Georgetown University’s Newspaper of Record since 1920

The Hoya

Georgetown University’s Newspaper of Record since 1920

The Hoya

Georgetown University’s Newspaper of Record since 1920

The Hoya

Italian Ambassador Talks U.S.-Italy Relationship

Italian Ambassador to the United States Claudio Bisogniero spoke about Italy’s foreign policy and its cultural influence on America in Riggs Library Thursday.

According to Bisogniero, Italy’s foreign policy has been rooted in three basic pillars since the end of World War II: support for European integration, partnership with the United States and its trans-Atlantic policies and focus on regions important to Italy’s political and economic interests.

Bisogniero spoke positively of European cooperation’s influence on the continent’s stability.

“The process and idea of European integration goes well beyond the trade, financial or economic issue,”Bisogniero said. “It is more than anything else a political project based upon shared values. It is a dynamic process, which has allowed Europe as a continent … to have a period of about 60 years in peace and stability and providing for economic growth.”

Concerning the European economic crisis, Bisogniero discussed the steps Italy has taken to maintain financial and economic activity.

“On the fiscal side, there has been a significant cut to government expenditures and other important measures,” Bisogniero said. “Last year, Italy’s spending was down to 2.5 percent of GDP. We also have now a balanced budget provision in the Italian constitution.”

Bisogniero added that Italy’s pension system recently incorporated an automatic adjustment mechanism that increases the mandatory retirement age alongside changes in life expectancy without consulting Parliament.

“The pension system has been significantly revised to make it stable and sustainable in the long term,”Bisogniero said.

Bisogniero also talked about trans-Atlantic cooperation between Italy and the United States as a driving force in Italian politics.

“Italy and the U.S. see eye-to-eye on the most important international political issues,” Bisogniero said. “Italian troops operate side-by-side with American troops in the most important international conflict areas from Afghanistan to Kosovo, Libya and in the past, Iraq. We have about 4,000 troops today in Afghanistan, which is the third largest contingent after the French contingent.”

Approximately 50 Italian troops have died in Afghanistan since the conflict began in 2001.

“Italy is not rushing for the exit,” Bisgniero added. “We are committed to the situation in Afghanistan, so our own [withdrawal] of our forces will be conducted closely with the U.S., NATO and ISAF toward the end of 2014. So as you can see, Italy is an active provider of security and we maintain a close collaboration with the United States also in areas such as counterterrorism and intelligence cooperation.”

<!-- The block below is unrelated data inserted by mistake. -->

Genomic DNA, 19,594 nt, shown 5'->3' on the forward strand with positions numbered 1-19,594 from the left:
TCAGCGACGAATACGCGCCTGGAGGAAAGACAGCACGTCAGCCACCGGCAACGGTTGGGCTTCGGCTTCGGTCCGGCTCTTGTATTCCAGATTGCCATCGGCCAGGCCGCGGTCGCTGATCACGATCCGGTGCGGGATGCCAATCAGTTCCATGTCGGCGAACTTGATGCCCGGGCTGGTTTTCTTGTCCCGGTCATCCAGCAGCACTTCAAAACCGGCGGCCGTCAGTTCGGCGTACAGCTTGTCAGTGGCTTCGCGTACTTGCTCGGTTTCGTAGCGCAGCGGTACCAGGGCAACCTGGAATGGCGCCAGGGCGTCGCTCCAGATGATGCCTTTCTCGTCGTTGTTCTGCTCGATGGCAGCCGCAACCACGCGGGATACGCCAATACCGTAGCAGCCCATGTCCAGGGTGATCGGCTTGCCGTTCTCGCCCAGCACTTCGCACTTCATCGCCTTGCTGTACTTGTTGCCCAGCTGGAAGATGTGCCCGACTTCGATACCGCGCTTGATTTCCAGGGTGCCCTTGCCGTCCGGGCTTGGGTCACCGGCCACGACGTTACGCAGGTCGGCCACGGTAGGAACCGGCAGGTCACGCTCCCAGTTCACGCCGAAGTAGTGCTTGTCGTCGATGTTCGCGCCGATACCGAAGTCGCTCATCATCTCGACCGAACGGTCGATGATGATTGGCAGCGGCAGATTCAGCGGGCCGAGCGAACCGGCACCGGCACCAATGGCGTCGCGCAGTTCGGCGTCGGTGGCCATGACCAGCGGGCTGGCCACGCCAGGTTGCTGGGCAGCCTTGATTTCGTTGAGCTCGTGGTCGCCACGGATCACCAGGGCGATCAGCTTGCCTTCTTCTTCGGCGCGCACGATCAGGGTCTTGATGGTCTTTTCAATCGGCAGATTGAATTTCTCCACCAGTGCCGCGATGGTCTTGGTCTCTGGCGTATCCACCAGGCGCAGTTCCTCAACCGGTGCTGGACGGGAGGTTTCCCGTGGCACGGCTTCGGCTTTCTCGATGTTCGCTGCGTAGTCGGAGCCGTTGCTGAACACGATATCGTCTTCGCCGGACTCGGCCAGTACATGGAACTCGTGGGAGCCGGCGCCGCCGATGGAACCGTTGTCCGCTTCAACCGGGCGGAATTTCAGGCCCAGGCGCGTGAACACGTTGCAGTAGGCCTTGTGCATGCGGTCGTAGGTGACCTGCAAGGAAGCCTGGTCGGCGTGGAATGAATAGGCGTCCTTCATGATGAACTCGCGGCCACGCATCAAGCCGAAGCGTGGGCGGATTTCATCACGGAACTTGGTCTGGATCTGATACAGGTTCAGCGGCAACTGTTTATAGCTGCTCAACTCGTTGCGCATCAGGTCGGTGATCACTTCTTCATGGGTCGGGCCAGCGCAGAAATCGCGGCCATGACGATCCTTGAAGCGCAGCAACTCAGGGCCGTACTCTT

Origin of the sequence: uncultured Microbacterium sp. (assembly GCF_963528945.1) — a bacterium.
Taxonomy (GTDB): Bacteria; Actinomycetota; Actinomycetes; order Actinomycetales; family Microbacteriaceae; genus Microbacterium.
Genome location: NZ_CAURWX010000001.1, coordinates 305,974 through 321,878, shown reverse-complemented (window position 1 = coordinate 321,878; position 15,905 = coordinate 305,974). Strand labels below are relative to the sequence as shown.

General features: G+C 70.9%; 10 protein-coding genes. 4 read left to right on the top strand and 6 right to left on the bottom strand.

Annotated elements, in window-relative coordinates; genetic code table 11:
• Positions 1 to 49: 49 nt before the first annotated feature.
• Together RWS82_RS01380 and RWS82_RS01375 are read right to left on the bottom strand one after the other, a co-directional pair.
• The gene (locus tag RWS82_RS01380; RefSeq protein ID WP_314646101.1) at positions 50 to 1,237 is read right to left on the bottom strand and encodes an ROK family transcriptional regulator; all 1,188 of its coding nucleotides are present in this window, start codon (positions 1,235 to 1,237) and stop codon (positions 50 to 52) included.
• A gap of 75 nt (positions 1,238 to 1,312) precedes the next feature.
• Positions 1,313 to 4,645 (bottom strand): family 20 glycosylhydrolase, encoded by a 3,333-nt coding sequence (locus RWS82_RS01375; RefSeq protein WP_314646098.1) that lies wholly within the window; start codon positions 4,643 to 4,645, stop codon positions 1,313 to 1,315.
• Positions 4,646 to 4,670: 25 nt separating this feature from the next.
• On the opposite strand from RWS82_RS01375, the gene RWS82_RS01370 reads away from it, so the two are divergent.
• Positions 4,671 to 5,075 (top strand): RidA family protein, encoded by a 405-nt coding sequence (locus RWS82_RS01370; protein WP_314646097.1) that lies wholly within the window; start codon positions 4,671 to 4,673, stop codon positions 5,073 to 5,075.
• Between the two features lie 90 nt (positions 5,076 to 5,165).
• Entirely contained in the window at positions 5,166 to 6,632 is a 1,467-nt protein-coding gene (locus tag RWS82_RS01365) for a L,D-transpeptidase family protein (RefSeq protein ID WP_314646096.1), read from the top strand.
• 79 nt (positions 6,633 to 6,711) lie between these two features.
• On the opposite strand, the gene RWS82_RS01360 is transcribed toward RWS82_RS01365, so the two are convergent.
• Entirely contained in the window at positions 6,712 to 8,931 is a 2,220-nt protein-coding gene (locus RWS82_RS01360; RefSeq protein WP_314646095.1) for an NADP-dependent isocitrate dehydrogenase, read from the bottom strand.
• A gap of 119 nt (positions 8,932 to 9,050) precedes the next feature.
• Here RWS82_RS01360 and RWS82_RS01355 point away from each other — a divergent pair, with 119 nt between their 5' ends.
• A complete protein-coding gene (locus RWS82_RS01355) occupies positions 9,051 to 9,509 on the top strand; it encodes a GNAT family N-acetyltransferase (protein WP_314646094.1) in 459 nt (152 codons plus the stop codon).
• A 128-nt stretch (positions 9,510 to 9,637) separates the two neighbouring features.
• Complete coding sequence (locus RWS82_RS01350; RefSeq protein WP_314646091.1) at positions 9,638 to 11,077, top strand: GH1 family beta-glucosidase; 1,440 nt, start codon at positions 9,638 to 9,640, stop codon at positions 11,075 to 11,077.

Rights protection is another joint mission between Italy and the United States.

“We cooperate with the U.S. in other important issues such as the promotion and protection of human rights, the freedom of religion, freedom of expression, the rights of women, the rights of children — these are all issues in which we in Italy are extremely active and which we are very close in working with the United States,” Bisogniero said.

Finally, Bisogniero spoke about the regions of Lithuania, the Middle East and the Balkans, regions that are especially important for Italian geopolitics.

“We are working via the European Union and the Western world to facilitate the exit of [Syrian PresidentBashar] al-Assad from his grip of power, by strengthening the opposition and by also providing humanitarian assistance to refugees that are caught in the Syrian crisis,” Bisogniero said.

Closer to home, Bisogniero said that instability in the Balkans remains a challenge.

“It is for us, next door, an area of concern,” Bisogniero said. “Italy firmly believes that stability in the Western Balkans and former Yugoslavia [will] only be possible when all the countries of that region have entered the Euro-Atlantic architecture and are part of the European Union and of NATO.”

Bisogniero concluded his talk on a positive note, promoting “The Year of Italian Culture in the United States,” a program organized by the Italian Embassy and Ministry of Foreign Affairs under the Italian presidency.

“We want to showcase everything that has to do with Italian culture during this year,” Bisogniero said. “A notion of culture begins with a tradition of artists in Renaissance, Baroque and Classical Italy. But in addition to that, we also want to showcase the Italy of today: what we do in the areas of design, fashion, food, research, technology and innovation because we believe that that also belongs to the wider notion of culture.”

Kate Sugg (COL ’15), who attended the event, said that she plans to see one of the Italian sculptures installed this December.

“I thought that the ‘Italian culture in America’ initiative sounded very interesting, and I’m planning to see the Michelangelo statue in the National Gallery,” Sugg said.

The “David-Apollo” statue by Michelangelo will be on display until early March.

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